Will Tyson  |    25 February 2017

Technical analysis: A detailed look at the McLaren MCL32


Nose and Front-Wing

McLaren’s front-wing retains all of the hallmarks of its predecessor at launch, although this is actually a bit of a surprise. A straight leading edge profile was trialled in 2016 so whether that pops up again remains to be seen – Sauber have already adopted this design. A notable change is the increase in upper flap elements (now five) to tune the formation of the Y250 vortex. 

Elongated nose pylons guide the air along the car’s centreline. These are an evolution of last year’s concept, with two further slots directing airflow inwards and back towards the splitter. Underneath the nose and beginning at the proboscis nose tip, carried over from 2016, is a small fin that further assists the pylons in their work. 

With the car’s antenna moved back the S-duct appears to be new but it is actually in the same location as its predecessor, fed by an inlet at the bottom of the front bulkhead a la Red Bull.

Brake Ducts and Suspension

The car’s greater aerodynamic capabilities in 2017 allows the driver to be on the brakes harder for longer, although the braking zones themselves will be shorter. A larger force is required to slow down the larger mass created by the new tyres and the increased contact patch creates a resistive torque. More cooling is therefore needed for the brakes to operate sufficiently. 

McLaren have tackled this by creating two inlets to cool both the disc and caliper. Normally additional openings would point towards a blown front axle but a traditional axle stub was present at launch.

The usual pushrod suspension is present on the car but the rods intersect the very top point of the chassis. This could be a reoccurring design feature this year as teams seek both an aerodynamic and mechanical advantage by installing passive energy recovery heave springs, with arguments on their legality set to erupt once the season commences.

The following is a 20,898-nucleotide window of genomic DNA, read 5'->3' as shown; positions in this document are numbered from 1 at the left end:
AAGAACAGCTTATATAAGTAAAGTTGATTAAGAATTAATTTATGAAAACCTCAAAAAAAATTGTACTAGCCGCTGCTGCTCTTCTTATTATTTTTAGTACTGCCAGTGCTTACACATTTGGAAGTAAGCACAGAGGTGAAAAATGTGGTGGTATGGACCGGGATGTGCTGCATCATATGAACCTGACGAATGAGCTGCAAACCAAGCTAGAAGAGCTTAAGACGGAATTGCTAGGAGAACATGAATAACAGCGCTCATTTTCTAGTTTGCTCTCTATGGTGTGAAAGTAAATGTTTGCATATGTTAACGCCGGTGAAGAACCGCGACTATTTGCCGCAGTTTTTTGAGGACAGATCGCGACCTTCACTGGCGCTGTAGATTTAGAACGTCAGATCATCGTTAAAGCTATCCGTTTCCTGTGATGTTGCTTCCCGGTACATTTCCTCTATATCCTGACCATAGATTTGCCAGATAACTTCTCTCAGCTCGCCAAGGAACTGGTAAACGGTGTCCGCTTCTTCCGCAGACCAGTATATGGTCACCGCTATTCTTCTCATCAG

Bargeboards and Bodywork

The MCL32 launches with a very basic interpretation of the bargeboard regulations, featuring a single vane with two serrations connected to the chassis via an aerodynamically shaped mounting bracket. The flow conditioners that shield the sidepod undercut from turbulence greet the end of the bargeboard, snaking back to meet the shoulder of the car.

McLaren’s approach to the new sidepod regulations, however, is neat. The rules require a backwards diagonal line from a point on the chassis when viewed from above – the floor, rather than the bodywork on top, has been used to meet this criterion. This has enabled the team to focus on shaping the sidepod intakes as they desire, continuing with their inward facing inlets from last year to best cool the internals. The narrower bodywork and a traditional sized airbox as a result of this thinking will help reduce the car’s overall drag. 

A larger shark fin completes the tidy mid-section of the car.

Rear-Wing

Whilst there isn’t much McLaren can do about the wing’s profile and number of elements, the endplates are an area where creative thinking can flourish this year. 

Gill-like pieces of bodywork suspend from the overhang that the endplates create as they clear the rear brake ducts, each piece overlapping each other and facing inwards. The gills guide turbulence from the rotating rear tyre to the inside of the endplate through a gaping hole. 

A familiar set of outward facing gills line the base of the endplate – these direct clean airflow into the same region as the outwash from the diffuser. These little details will aid the performance of the floor below and the rear wing above to produce more downforce and decrease drag.


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